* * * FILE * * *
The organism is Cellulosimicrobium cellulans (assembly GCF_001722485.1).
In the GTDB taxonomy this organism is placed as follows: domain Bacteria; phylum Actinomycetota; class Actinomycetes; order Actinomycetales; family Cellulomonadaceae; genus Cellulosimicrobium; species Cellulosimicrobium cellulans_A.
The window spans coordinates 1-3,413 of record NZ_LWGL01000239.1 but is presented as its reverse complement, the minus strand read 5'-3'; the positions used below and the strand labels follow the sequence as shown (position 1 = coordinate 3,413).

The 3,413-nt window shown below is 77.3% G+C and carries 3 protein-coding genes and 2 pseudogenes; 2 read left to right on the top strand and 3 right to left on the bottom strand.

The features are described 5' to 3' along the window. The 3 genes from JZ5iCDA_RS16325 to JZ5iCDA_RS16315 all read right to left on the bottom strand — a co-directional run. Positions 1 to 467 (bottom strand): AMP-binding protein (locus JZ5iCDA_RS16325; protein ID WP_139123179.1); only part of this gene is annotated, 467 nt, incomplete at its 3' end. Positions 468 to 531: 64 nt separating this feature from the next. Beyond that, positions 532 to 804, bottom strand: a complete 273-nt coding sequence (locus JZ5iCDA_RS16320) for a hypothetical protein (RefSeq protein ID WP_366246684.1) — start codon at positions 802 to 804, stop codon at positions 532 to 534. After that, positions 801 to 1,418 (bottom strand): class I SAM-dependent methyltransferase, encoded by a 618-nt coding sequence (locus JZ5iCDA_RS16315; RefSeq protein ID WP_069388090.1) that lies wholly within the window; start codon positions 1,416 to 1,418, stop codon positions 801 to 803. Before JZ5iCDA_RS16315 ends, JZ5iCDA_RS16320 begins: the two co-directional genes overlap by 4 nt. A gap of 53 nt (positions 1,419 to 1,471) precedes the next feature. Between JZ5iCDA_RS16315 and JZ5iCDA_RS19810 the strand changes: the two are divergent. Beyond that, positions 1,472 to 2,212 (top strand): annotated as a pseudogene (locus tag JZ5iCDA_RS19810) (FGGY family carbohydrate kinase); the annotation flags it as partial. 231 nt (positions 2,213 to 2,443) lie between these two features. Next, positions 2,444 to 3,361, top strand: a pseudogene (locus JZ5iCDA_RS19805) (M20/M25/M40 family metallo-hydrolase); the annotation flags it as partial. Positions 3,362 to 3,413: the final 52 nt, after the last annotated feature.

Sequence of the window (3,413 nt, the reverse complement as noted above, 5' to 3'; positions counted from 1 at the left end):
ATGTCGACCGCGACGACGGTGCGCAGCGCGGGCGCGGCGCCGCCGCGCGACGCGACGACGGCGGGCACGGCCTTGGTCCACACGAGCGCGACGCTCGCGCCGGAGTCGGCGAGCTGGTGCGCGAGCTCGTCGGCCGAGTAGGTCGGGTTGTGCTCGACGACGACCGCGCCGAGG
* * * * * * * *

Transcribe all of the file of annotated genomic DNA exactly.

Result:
The organism is Cellulosimicrobium cellulans (assembly GCF_001722485.1).
In the GTDB taxonomy this organism is placed as follows: domain Bacteria; phylum Actinomycetota; class Actinomycetes; order Actinomycetales; family Cellulomonadaceae; genus Cellulosimicrobium; species Cellulosimicrobium cellulans_A.
The window spans coordinates 1-3,413 of record NZ_LWGL01000239.1 but is presented as its reverse complement, the minus strand read 5'-3'; the positions used below and the strand labels follow the sequence as shown (position 1 = coordinate 3,413).

The 3,413-nt window shown below is 77.3% G+C and carries 3 protein-coding genes and 2 pseudogenes; 2 read left to right on the top strand and 3 right to left on the bottom strand.

The features are described 5' to 3' along the window. The 3 genes from JZ5iCDA_RS16325 to JZ5iCDA_RS16315 all read right to left on the bottom strand — a co-directional run. Positions 1 to 467 (bottom strand): AMP-binding protein (locus JZ5iCDA_RS16325; protein ID WP_139123179.1); only part of this gene is annotated, 467 nt, incomplete at its 3' end. Positions 468 to 531: 64 nt separating this feature from the next. Beyond that, positions 532 to 804, bottom strand: a complete 273-nt coding sequence (locus JZ5iCDA_RS16320) for a hypothetical protein (RefSeq protein ID WP_366246684.1) — start codon at positions 802 to 804, stop codon at positions 532 to 534. After that, positions 801 to 1,418 (bottom strand): class I SAM-dependent methyltransferase, encoded by a 618-nt coding sequence (locus JZ5iCDA_RS16315; RefSeq protein ID WP_069388090.1) that lies wholly within the window; start codon positions 1,416 to 1,418, stop codon positions 801 to 803. Before JZ5iCDA_RS16315 ends, JZ5iCDA_RS16320 begins: the two co-directional genes overlap by 4 nt. A gap of 53 nt (positions 1,419 to 1,471) precedes the next feature. Between JZ5iCDA_RS16315 and JZ5iCDA_RS19810 the strand changes: the two are divergent. Beyond that, positions 1,472 to 2,212 (top strand): annotated as a pseudogene (locus tag JZ5iCDA_RS19810) (FGGY family carbohydrate kinase); the annotation flags it as partial. 231 nt (positions 2,213 to 2,443) lie between these two features. Next, positions 2,444 to 3,361, top strand: a pseudogene (locus JZ5iCDA_RS19805) (M20/M25/M40 family metallo-hydrolase); the annotation flags it as partial. Positions 3,362 to 3,413: the final 52 nt, after the last annotated feature.

Sequence of the window (3,413 nt, the reverse complement as noted above, 5' to 3'; positions counted from 1 at the left end):
ATGTCGACCGCGACGACGGTGCGCAGCGCGGGCGCGGCGCCGCCGCGCGACGCGACGACGGCGGGCACGGCCTTGGTCCACACGAGCGCGACGCTCGCGCCGGAGTCGGCGAGCTGGTGCGCGAGCTCGTCGGCCGAGTAGGTCGGGTTGTGCTCGACGACGACCGCGCCGAGG